Brought into feud with the likes of Trish Stratus and Lita, Victoria is now a budding business owner!
A little known tidbit regarding Victoria’s WWE debut was that she was actually The Godfather’s “Head Ho”. This was a short-lived angle (as most prostitution-related storylines are) in which Victoria tried to free all the Godfather’s Hos. Then they just called her Victoria, put her in the ring, and hoped everyone would just kind of forget (which they did).
Victoria had run a wrestling-themed restaurant in Chicago named The Squared Circle, which seemed to get positive reviews. It closed recently after four years in business. Yet she indicated on Twitter a new location could open at some point in the future.
She was a great hand during an important period for women’s wrestling, having had great matches with Trish Stratus and others. Her credibility helped take the division out of the “Puppies” and “Bra and Panties matches” phase.
Similar to Victoria, Ivory was brought in to play the heel to Trish Stratus and Lita. Ivory was brought in a year earlier, in 1999, where again, like Victoria, she was one of The Godfather’s Hos. This fact was promptly ignored when she would wrestle her first match not long afterwards under the name “Ivory”.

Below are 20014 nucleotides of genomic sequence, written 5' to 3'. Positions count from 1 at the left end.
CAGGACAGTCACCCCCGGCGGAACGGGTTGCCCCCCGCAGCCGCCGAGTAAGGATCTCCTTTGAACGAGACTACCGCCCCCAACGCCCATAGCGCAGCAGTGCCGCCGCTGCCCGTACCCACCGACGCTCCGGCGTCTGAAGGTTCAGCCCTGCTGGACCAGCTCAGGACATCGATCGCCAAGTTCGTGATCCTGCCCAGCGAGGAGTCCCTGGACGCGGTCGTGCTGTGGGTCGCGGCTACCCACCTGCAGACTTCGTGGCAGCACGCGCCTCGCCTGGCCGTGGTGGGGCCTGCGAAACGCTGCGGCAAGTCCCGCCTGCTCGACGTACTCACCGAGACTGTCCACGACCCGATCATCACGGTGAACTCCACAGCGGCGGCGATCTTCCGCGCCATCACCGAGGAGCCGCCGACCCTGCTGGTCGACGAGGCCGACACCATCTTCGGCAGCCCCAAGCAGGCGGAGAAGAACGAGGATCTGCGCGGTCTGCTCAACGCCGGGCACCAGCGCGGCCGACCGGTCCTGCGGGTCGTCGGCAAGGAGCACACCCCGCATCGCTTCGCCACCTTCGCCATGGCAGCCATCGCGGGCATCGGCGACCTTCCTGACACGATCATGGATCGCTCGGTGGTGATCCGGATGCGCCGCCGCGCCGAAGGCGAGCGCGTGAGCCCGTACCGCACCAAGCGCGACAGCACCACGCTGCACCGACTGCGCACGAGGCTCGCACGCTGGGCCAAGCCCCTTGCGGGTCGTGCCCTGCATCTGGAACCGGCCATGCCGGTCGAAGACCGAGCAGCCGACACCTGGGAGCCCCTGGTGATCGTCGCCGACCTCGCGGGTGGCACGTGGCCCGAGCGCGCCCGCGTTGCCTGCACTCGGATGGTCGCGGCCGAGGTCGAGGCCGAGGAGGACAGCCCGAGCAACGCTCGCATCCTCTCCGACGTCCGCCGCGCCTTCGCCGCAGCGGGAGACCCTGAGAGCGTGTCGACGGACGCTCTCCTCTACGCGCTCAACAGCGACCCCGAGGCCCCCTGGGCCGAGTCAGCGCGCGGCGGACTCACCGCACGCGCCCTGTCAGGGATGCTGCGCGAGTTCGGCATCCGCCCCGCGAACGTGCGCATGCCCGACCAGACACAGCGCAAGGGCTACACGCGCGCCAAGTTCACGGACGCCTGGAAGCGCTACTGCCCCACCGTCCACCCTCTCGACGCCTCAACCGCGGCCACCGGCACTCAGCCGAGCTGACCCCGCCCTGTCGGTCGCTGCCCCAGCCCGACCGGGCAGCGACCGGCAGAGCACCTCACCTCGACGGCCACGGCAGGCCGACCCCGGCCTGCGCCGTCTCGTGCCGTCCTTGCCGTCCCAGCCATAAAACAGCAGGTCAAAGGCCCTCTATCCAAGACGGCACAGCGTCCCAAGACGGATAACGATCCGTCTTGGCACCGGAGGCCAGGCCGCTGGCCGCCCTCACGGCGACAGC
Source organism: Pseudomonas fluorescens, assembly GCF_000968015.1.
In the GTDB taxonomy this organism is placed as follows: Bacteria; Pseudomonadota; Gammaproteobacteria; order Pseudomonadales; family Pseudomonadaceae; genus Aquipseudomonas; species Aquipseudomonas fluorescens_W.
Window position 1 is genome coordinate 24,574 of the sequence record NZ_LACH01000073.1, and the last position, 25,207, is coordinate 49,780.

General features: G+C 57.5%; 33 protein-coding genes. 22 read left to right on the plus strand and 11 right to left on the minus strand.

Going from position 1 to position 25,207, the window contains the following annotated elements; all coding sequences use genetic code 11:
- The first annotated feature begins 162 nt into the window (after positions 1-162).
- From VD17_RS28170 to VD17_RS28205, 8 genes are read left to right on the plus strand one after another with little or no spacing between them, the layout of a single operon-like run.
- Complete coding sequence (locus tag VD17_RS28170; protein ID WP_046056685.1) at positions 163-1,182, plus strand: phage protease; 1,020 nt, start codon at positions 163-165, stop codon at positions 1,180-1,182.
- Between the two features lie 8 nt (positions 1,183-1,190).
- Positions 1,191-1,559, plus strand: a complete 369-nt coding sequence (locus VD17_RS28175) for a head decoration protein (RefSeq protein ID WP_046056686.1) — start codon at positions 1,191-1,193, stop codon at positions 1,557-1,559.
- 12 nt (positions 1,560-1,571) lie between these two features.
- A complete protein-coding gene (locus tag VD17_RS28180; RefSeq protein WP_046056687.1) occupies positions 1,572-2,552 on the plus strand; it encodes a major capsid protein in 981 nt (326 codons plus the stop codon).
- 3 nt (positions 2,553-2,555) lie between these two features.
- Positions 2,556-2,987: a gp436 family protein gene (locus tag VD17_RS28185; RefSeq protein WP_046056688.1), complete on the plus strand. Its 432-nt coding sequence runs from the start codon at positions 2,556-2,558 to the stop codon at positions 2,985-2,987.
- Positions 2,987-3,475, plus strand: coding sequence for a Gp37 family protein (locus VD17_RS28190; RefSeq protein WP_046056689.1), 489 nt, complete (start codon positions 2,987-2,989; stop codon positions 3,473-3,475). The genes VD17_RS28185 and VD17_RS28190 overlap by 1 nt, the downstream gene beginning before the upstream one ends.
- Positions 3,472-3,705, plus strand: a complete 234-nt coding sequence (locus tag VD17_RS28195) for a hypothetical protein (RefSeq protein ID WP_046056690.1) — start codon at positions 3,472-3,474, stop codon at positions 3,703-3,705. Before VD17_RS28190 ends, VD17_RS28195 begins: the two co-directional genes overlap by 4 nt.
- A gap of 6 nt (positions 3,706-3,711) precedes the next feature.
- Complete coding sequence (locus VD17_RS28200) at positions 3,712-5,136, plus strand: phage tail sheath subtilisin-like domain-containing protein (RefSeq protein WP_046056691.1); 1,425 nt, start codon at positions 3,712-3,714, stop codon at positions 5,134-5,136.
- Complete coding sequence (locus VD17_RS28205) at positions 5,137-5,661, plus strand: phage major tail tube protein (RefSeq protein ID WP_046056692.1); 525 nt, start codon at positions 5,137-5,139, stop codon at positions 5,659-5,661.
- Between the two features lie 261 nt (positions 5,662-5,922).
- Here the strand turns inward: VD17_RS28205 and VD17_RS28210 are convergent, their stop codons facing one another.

From 1999 to 2005, Ivory was a top heel in WWE women’s divisions. Much like Victoria again, she was not a “T & A” Diva, but rather a wrestler, and a pretty decent one.
Ivory now runs a unique animal wellness business in Washington State. In addition to grooming services, her business also owns a bus and takes dogs on day trips.
12. Savio Vega
Savio Vega is still Savio Vega. He wrestles in Puerto Rico and everyone loves the guy! He represented Puerto Rico on wrestling’s largest stage from 1993 to 1998, and the fame he earned has kept him popular still today at 52 years of age.